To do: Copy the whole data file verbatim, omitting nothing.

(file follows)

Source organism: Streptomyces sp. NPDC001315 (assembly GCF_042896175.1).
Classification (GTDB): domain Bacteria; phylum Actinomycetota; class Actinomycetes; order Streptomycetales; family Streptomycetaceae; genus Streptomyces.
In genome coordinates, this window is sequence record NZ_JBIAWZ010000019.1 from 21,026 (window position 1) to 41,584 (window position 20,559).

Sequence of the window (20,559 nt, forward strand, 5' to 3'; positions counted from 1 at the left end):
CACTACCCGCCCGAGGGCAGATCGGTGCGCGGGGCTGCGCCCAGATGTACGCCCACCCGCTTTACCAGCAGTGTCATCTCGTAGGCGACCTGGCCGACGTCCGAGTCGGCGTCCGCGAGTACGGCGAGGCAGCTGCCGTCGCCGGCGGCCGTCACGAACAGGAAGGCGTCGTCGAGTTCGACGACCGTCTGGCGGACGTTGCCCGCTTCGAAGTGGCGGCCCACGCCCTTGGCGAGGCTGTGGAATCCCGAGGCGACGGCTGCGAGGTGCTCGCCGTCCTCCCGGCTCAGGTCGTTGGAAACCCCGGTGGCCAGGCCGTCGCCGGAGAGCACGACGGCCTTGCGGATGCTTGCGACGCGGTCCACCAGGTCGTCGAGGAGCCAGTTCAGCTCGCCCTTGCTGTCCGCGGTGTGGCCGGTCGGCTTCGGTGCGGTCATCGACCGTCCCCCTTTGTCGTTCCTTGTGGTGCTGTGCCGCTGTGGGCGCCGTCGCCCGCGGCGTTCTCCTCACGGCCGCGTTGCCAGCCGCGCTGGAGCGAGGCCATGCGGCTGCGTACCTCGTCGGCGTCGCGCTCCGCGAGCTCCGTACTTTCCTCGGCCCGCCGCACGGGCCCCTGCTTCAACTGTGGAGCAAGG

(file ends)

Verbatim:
Source organism: Streptomyces sp. NPDC001315 (assembly GCF_042896175.1).
Classification (GTDB): domain Bacteria; phylum Actinomycetota; class Actinomycetes; order Streptomycetales; family Streptomycetaceae; genus Streptomyces.
In genome coordinates, this window is sequence record NZ_JBIAWZ010000019.1 from 21,026 (window position 1) to 41,584 (window position 20,559).

Sequence of the window (20,559 nt, forward strand, 5' to 3'; positions counted from 1 at the left end):
CACTACCCGCCCGAGGGCAGATCGGTGCGCGGGGCTGCGCCCAGATGTACGCCCACCCGCTTTACCAGCAGTGTCATCTCGTAGGCGACCTGGCCGACGTCCGAGTCGGCGTCCGCGAGTACGGCGAGGCAGCTGCCGTCGCCGGCGGCCGTCACGAACAGGAAGGCGTCGTCGAGTTCGACGACCGTCTGGCGGACGTTGCCCGCTTCGAAGTGGCGGCCCACGCCCTTGGCGAGGCTGTGGAATCCCGAGGCGACGGCTGCGAGGTGCTCGCCGTCCTCCCGGCTCAGGTCGTTGGAAACCCCGGTGGCCAGGCCGTCGCCGGAGAGCACGACGGCCTTGCGGATGCTTGCGACGCGGTCCACCAGGTCGTCGAGGAGCCAGTTCAGCTCGCCCTTGCTGTCCGCGGTGTGGCCGGTCGGCTTCGGTGCGGTCATCGACCGTCCCCCTTTGTCGTTCCTTGTGGTGCTGTGCCGCTGTGGGCGCCGTCGCCCGCGGCGTTCTCCTCACGGCCGCGTTGCCAGCCGCGCTGGAGCGAGGCCATGCGGCTGCGTACCTCGTCGGCGTCGCGCTCCGCGAGCTCCGTACTTTCCTCGGCCCGCCGCACGGGCCCCTGCTTCAACTGTGGAGCAAGG